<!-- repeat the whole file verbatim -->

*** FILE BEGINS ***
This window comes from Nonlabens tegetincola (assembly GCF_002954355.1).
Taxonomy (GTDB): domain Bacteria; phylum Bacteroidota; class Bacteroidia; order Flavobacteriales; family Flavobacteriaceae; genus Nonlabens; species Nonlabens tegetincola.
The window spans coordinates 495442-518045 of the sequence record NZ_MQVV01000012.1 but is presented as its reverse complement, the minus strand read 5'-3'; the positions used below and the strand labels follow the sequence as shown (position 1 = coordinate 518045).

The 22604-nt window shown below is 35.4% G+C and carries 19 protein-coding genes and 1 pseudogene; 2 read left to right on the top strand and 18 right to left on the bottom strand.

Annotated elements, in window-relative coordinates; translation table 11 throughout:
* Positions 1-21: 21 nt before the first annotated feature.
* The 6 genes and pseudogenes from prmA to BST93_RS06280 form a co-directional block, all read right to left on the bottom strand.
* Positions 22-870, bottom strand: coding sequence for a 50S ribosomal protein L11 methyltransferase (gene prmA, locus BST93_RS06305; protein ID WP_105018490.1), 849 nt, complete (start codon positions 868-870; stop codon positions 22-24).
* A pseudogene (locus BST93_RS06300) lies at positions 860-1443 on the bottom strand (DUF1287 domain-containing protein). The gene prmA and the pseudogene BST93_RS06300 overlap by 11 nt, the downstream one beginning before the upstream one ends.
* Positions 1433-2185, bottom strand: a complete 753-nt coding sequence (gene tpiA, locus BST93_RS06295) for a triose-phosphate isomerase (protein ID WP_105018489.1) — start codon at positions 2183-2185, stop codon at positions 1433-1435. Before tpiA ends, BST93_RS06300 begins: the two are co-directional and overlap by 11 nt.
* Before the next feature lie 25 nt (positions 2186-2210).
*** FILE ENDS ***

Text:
This window comes from Nonlabens tegetincola (assembly GCF_002954355.1).
Taxonomy (GTDB): domain Bacteria; phylum Bacteroidota; class Bacteroidia; order Flavobacteriales; family Flavobacteriaceae; genus Nonlabens; species Nonlabens tegetincola.
The window spans coordinates 495442-518045 of the sequence record NZ_MQVV01000012.1 but is presented as its reverse complement, the minus strand read 5'-3'; the positions used below and the strand labels follow the sequence as shown (position 1 = coordinate 518045).

The 22604-nt window shown below is 35.4% G+C and carries 19 protein-coding genes and 1 pseudogene; 2 read left to right on the top strand and 18 right to left on the bottom strand.

Annotated elements, in window-relative coordinates; translation table 11 throughout:
* Positions 1-21: 21 nt before the first annotated feature.
* The 6 genes and pseudogenes from prmA to BST93_RS06280 form a co-directional block, all read right to left on the bottom strand.
* Positions 22-870, bottom strand: coding sequence for a 50S ribosomal protein L11 methyltransferase (gene prmA, locus BST93_RS06305; protein ID WP_105018490.1), 849 nt, complete (start codon positions 868-870; stop codon positions 22-24).
* A pseudogene (locus BST93_RS06300) lies at positions 860-1443 on the bottom strand (DUF1287 domain-containing protein). The gene prmA and the pseudogene BST93_RS06300 overlap by 11 nt, the downstream one beginning before the upstream one ends.
* Positions 1433-2185, bottom strand: a complete 753-nt coding sequence (gene tpiA, locus BST93_RS06295) for a triose-phosphate isomerase (protein ID WP_105018489.1) — start codon at positions 2183-2185, stop codon at positions 1433-1435. Before tpiA ends, BST93_RS06300 begins: the two are co-directional and overlap by 11 nt.
* Before the next feature lie 25 nt (positions 2186-2210).